UNBC recognizes three distinguished Professors Emeriti

Dr. Henry Harder (Health Sciences), Dr. Ross Hoffman (First Nations Studies) and Dr. Hugues Massicotte (Ecosystem Science and Management) have all been granted the title Professor Emeritus.

May 5, 2021
Hugues Massicotte in the field at Aleza Lake Research Forest
Dr. Hugues Massicotte at the Aleza Lake Research Centre Field Education Centre.

The University of Northern British Columbia is recognizing three distinguished Professors Emeriti at the University’s virtual Convocation on June 25.

Dr. Henry Harder (Health Sciences), Dr. Ross Hoffman (First Nations Studies) and Dr. Hugues Massicotte (Ecosystem Science and Management) have all been granted the title Professor Emeritus.

Professor Emeritus titles are an honorary rank and are awarded to outstanding professors who have retired.

Dr. Henry Harder (Health Sciences)

Dr. Harder was instrumental in the success and expansion of UNBC’s School of Health Sciences, including helping create one of Canada’s first and only Disability Management programs, including the establishment of a graduate level degree in this field.Dr. Henry Harder

During his 20-year career at UNBC Dr. Harder contributed extensively to both academic programs and university wide initiatives. He held multiple Chair positions, and various committee roles in both the areas of ethics and health research. Dr. Harder earned an University Excellence in Service Award in 2013, and has been recognized outside UNBC for his expertise and contributions in psychology, disability management, suicide prevention and Indigenous health.

Dr. Harder retired in June 2020, but will continue to serve UNBC as Vice Provost, Indigenous Initiatives, showing his continued drive to address social inequities.

“It has been a wonderful experience working at UNBC,” Dr. Harder says. “I have had the opportunity to work with brilliant students and exceptional faculty and staff. I have also had the great honour of working with many First Nations communities over the years. Thank you everyone.”

Dr. Ross Hoffman (First Nations Studies)

Dr. Hoffman is a respected scholar and teacher in the discipline of Indigenous Studies. He started at UNBC in 2005, advancing to Full Professor in 2018. Dr. Hoffman served as Chair of the First Nations Studies Department for six years. He developed many new courses and served on more than 40 graduate student committees.

Dr. Ross HoffmanDr. Hoffman established academic and cultural relationships, locally, nationally, and internationally. It includes being a founding co-director of the Urban Aboriginal Knowledge Network nationally and the Cross-Cultural Indigenous Knowledge Exchange program between Maori universities in New Zealand and UNBC.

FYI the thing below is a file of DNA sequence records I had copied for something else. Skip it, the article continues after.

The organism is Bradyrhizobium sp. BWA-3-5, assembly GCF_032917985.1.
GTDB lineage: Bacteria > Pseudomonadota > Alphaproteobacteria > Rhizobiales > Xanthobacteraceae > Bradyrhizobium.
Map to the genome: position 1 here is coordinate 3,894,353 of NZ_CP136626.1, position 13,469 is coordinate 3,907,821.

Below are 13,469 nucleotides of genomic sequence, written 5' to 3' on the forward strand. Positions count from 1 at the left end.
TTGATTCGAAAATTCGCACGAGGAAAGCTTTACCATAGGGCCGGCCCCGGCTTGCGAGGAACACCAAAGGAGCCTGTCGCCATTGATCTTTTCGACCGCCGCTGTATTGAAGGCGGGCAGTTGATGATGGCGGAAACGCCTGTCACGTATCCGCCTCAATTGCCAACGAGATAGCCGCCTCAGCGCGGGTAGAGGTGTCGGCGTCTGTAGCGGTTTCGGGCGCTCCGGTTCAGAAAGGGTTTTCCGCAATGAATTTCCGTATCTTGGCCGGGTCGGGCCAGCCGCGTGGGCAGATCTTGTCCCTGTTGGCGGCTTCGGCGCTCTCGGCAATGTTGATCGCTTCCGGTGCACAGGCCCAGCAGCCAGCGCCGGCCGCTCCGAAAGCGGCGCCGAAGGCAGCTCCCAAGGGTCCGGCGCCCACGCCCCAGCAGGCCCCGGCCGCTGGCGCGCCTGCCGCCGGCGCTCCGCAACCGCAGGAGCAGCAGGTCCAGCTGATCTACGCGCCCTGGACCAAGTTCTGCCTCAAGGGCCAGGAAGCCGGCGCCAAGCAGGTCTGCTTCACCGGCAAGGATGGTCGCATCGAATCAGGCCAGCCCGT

Dr. Hoffman has served the University in many different capacities, including membership on the Research Ethics Board, the Health Sciences Ph.D. Oversight Committee and the UNBC Senate. He played an integral role in the Supporting Aboriginal Graduate Enhancement (SAGE) program and was instrumental in the re-design and renewal of the Master of Education degree.

“This honour means a great deal to me. I came to northern B.C. in 1981 to teach at the elementary school level and to pursue my interest in working with First Nations communities,” Dr. Hoffman says. “Becoming a professor at UNBC, provided me with the opportunity to remain in the north and work with many amazing people – students, colleagues, and community members. Being Professor Emeritus enhances my ability to continue to strengthen these relationships and support the great work of UNBC graduates throughout northern B.C. and beyond.”

Dr. Hugues Massicotte (Ecosystem Science and Management)

Dr. Hugues Massicotte was a founding member of the Forestry faculty, starting in 1994. He has been an integral part of the Ecosystem Science and Management program over the last 26 years. His scientific focus was in the study of the structure and cytology of symbiotic fungal-root plant associations and, at UNBC, he ran a successful research program on how forest disturbance can impact soil microbial processes, the ecology of forest soils, and plant growth. He shared his passion for the natural sciences and trained many Natural Resources and Environmental Studies undergraduate and graduate students. He is well known for leading student and community groups on enthusiastic mushroom and botanical explorations.

During his career, he assisted with securing research grants totaling more than $2.5 million. Dr. Massicotte received University Excellence Awards in both Research and Teaching, and was the recipient of the Natural Resources and Environmental Studies Institute (NRESi) Lifetime Achievement Award. He has also been recognized for lifetime service by the Canadian Botanical Association. He was science advisor and UNBC liaison for the David Douglas Botanical Garden Society, and a favorite among various media for sharing his expertise on mycology, forest ecology, and other topics. Dr. Massicotte continues to be an active Adjunct faculty member, and is still involved with colleagues in several forestry, biology and biochemistry research projects.

“It is a great honour and delight to be recognized this way, especially alongside my celebrated colleagues, Ross and Henry!” Dr. Massicotte says. “I am forever grateful to UNBC for putting its trust in me in 1994 when I was just starting my career as an educator and research scientist. I have enjoyed the support, friendship and collegiality of so many colleagues, both at UNBC and beyond. These folks became an integral part of my life, and I cannot imagine my career without them and their kindness and generosity.”